Karolina Meireles is a drummer and percussionist from Brazil, currently living in Boston. Karolina started playing the drum set at church when she was 10. In 2008 she decided to move to the USA, and at her high school here fell in love with percussion. In 2010 she received a From the Top scholarship to develop her musical skills. Karolina helped found El Sistema in the ’Ville in Somerville, MA, an after-school program that focuses on learning through music. Children from third grade upwards have music lessons there every day. Karolina has had the honor to perform at TEDxBoston, TEDxSomerville, the Blue Note in New York, Carnegie Hall, Boston Symphony Hall, Jordan Hall, the Berklee Performance Center, the United Nations, and Lincoln Center in New York.
Kirsten Lamb is a double–bassist and vocalist originally from northern New Jersey. Praised by The Huffington Post as a “brilliant young musician” and the Boston Globe for her “versatility and assurance,” she has performed extensively throughout the United States and abroad, playing folk, jazz, classical, and contemporary music. Kirsten graduated from Oberlin Conservatory in 2009 with a BM in music in both double bass and ethnomusicology. She has studied with bassists Thomas Sperl and Peter Dominguez, sitarist Hasu Patel, and viola da gambist Catharina Meints, which has led her to develop a unique style of solo performance. Kirsten recently completed an MM in Contemporary Improvisation from New England Conservatory, where she studied with Cecil McBee, Dominique Eade, Hankus Netsky, and Anthony Coleman. While at NEC, she debuted several original solo works in Jordan Hall, played for Elvis Costello, performed in John Zorn’s 35-year retrospective, and actively participated in NEC’s community outreach program. Upon her graduation earlier this year, Kirsten was awarded the Gunther Schuller Medal for “extraordinary contributions to the life of New England Conservatory.” An avid teacher, Kirsten maintains a private studio, is a frequent guest teaching artist at schools throughout the Boston area, and recently began a weekly residency with Young Audiences of Massachusetts. Kirsten is currently working on a full-length CD featuring original solo and ensemble compositions. For more information, visit www.kirstenlambmusic.com.
Zayra Pola Ocasio at age 12 was introduced for an assessment of her musical aptitude to the teacher Luis “Perico” Ortiz, who told her parents “This girl is a phenomenon.” Then she began to study her first instrument, drums. After several years of playing without formal study, she attended the Escuela Libre de Musica de Caguas, where she met Alexis Trinta, who instructed her in theory and solfege. At the same time, she was taught by the great percussion master Jose “Pepe” Torres, who was impressed by her talent and gave her the name “Pola” when he found out she was the granddaughter of the distinguished Puerto Rican guitarist Polo Ocasio. Following Torres’ advice, she auditioned for the prestigious Conservatory of Music of Puerto Rico and was accepted. There Zayra took classes with Andrew Lazarus, who became her mentor, adviser, and friend. She also had the privilege of performing with great teachers such as Alex Acuna, the actor and singer Anahi, Raymond Arrieta, Jean Carlos Canela, Luis Enrique, Larry Harlow, Grupo Mania, Luisito Marin, Paoli Mejias, Andy Montanez, Rosel in Sanchez, Adalberto Santiago, and Charlie Sierra. Afterwards, she received a full scholarship to the Berklee College of Music, which enabled her to solidify her musical knowledge and share her Puerto Rican heritage among a multicultural community of musicians. In addition to timbale and drum set, Zayra plays congas and bongos.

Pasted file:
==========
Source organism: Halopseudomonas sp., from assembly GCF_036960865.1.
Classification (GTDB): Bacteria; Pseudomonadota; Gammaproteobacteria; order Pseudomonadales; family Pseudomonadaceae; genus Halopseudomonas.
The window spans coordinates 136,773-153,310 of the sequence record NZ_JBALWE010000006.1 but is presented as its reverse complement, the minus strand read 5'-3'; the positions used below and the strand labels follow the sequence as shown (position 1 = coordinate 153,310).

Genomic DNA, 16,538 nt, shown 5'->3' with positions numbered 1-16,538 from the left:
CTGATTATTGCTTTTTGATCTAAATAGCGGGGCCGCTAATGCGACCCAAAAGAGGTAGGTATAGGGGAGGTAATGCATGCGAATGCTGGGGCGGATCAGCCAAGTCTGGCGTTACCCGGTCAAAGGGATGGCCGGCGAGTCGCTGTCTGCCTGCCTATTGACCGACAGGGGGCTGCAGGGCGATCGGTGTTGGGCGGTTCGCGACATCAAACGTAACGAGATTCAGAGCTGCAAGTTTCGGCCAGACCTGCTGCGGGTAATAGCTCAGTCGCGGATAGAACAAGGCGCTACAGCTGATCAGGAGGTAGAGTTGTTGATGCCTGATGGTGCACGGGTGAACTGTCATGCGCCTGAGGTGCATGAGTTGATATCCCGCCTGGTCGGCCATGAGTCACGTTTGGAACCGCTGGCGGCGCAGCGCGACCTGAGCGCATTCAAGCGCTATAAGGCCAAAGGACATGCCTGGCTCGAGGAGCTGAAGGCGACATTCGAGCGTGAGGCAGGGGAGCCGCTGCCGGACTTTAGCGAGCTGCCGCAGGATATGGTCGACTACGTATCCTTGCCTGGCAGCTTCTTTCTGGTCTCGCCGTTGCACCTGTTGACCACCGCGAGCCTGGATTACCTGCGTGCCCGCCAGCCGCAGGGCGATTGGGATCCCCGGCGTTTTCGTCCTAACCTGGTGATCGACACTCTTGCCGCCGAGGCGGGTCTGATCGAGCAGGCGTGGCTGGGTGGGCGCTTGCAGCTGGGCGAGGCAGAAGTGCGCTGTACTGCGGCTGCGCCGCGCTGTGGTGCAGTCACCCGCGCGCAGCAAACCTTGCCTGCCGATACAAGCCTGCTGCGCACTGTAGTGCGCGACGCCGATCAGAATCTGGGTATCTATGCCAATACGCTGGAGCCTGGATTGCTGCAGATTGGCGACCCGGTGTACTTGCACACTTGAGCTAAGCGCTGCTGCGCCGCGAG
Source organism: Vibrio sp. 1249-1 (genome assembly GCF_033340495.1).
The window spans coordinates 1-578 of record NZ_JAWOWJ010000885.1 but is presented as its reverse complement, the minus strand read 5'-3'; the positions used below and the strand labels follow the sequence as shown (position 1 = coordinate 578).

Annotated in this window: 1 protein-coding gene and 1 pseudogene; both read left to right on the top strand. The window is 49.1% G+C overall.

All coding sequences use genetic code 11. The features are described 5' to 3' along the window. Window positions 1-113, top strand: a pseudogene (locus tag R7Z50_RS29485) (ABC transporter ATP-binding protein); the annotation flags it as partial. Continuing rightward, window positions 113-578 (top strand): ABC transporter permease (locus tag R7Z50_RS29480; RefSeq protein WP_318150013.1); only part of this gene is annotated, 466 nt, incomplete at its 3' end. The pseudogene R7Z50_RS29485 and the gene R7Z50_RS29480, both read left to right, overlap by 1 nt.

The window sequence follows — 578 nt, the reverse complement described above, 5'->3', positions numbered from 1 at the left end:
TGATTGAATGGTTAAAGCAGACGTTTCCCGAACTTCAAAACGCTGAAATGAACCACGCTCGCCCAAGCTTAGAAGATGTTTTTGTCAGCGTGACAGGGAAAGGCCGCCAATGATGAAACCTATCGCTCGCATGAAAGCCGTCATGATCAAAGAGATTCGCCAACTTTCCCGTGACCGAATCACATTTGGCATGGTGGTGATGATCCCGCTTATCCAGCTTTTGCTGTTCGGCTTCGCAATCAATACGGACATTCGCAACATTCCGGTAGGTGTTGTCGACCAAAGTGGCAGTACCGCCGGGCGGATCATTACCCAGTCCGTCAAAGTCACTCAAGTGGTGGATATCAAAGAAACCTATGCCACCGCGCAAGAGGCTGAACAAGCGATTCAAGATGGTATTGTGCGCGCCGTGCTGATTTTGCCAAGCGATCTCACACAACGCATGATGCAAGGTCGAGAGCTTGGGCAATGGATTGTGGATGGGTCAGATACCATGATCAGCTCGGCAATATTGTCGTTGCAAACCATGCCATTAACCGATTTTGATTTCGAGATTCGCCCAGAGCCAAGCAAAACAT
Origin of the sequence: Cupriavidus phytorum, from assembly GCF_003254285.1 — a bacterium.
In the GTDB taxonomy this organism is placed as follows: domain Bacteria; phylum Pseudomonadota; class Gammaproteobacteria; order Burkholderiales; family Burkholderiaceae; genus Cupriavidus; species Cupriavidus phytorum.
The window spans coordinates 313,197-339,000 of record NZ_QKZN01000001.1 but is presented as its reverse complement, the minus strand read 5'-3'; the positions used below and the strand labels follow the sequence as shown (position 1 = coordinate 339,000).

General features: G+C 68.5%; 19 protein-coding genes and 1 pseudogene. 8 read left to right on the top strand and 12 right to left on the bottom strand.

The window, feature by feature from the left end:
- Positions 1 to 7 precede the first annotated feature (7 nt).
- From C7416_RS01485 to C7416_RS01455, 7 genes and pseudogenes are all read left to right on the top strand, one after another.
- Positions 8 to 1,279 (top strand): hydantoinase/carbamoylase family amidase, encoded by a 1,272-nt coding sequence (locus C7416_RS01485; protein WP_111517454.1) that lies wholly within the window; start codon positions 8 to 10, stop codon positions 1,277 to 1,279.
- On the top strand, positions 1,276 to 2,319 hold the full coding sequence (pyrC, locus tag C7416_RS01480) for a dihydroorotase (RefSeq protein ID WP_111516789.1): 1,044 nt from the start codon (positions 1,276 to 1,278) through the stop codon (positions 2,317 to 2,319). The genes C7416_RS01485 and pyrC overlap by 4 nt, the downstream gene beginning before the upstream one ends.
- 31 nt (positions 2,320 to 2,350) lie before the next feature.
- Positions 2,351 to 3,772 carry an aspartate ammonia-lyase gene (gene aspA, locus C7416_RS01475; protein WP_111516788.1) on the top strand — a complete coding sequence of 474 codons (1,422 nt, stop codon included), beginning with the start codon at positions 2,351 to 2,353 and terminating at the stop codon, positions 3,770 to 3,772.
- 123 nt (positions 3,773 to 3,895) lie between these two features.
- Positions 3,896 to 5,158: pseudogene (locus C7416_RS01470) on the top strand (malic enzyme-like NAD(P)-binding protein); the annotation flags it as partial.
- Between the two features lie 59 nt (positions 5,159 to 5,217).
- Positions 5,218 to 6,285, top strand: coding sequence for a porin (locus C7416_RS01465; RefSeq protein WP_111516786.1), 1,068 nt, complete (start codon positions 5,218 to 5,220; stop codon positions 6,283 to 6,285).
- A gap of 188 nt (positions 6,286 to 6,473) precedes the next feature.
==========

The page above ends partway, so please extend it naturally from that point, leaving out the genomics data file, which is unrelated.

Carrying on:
Mezzo-soprano Roselin Osser. Praised for her comic timing, she has has excelled in opera character roles including Rosina in The Barber of Seville (Longwood Opera), Pitti-Sing in The Mikado (Opera Providence) and Satirino in La Calisto (Harvard Early Music Society). In addition to opera, Osser is an accomplished concert performer. She has appeared as a soloist with many organizations including the Assabet Valley Mastersingers, the Paul Madore Chorale, and the Greater New Bedford Choral Society, where she was praised for her “velvety,” and “sparkling” voice by the Standard-Times. In a Boston Singers Resource Recital Series presentation of art songs set to the poetry of Emily Dickinson, she was described as a “gorgeous, mellifluous mezzo…capable of a wide range of timbres” by the Boston Musical Intelligencer. With a passion for both music and environmental conservation, Osser works as a consulting engineer in the field of green building design in addition to performing. To learn more, please visit her website here.
Countertenor Gerrod Pagenkopf has been praised by the Houston Chronicle as having “an elegant bearing and a sweet, even sound,” and by the Boston Musical Intelligencer as “emit[ting] one gorgeous mellifluousness after another.” Gerrod made his professional operatic debut in 2008 with Amarillo Opera as Prince Orlofsky in Die Fledermaus. Other opera credits include the title roles in Actéon, Orlando, and Rinaldo, Ottone (L’incoronazione di Poppea), Endimione and Satirino (La Calisto), Niso (L’Artemisia), the Sorceress, Second Witch, and Spirit (Dido and Aeneas), Tolomeo (Giulio Cesare), Arsamenes (Serse), Polinesso (Ariodante), Public Opinion (Orpheus in the Underworld), Oberon (A Midsummer Night’s Dream), and the Refugee (Flight). As a concert soloist, Gerrod has performed with numerous ensembles in such masterworks as Handel’s Messiah and Israel in Egypt; Bach’s Passions, Magnificat, and Mass in B Minor; Vivaldi’s Gloria and Dixit Dominus; as well as numerous cantatas, oratorios, and other liturgical works of Alessandro Scarlatti, Caldara, and Telemann. A native of rural Wisconsin, Gerrod received his Bachelor’s degree in Music Education from the University of Wisconsin-Madison. He also received his Masters of Music in Voice from the University of Houston, where he was a graduate fellow with Katherine Ciesinski. He currently resides in Boston and is a student of Dr. Rebecca Folsom.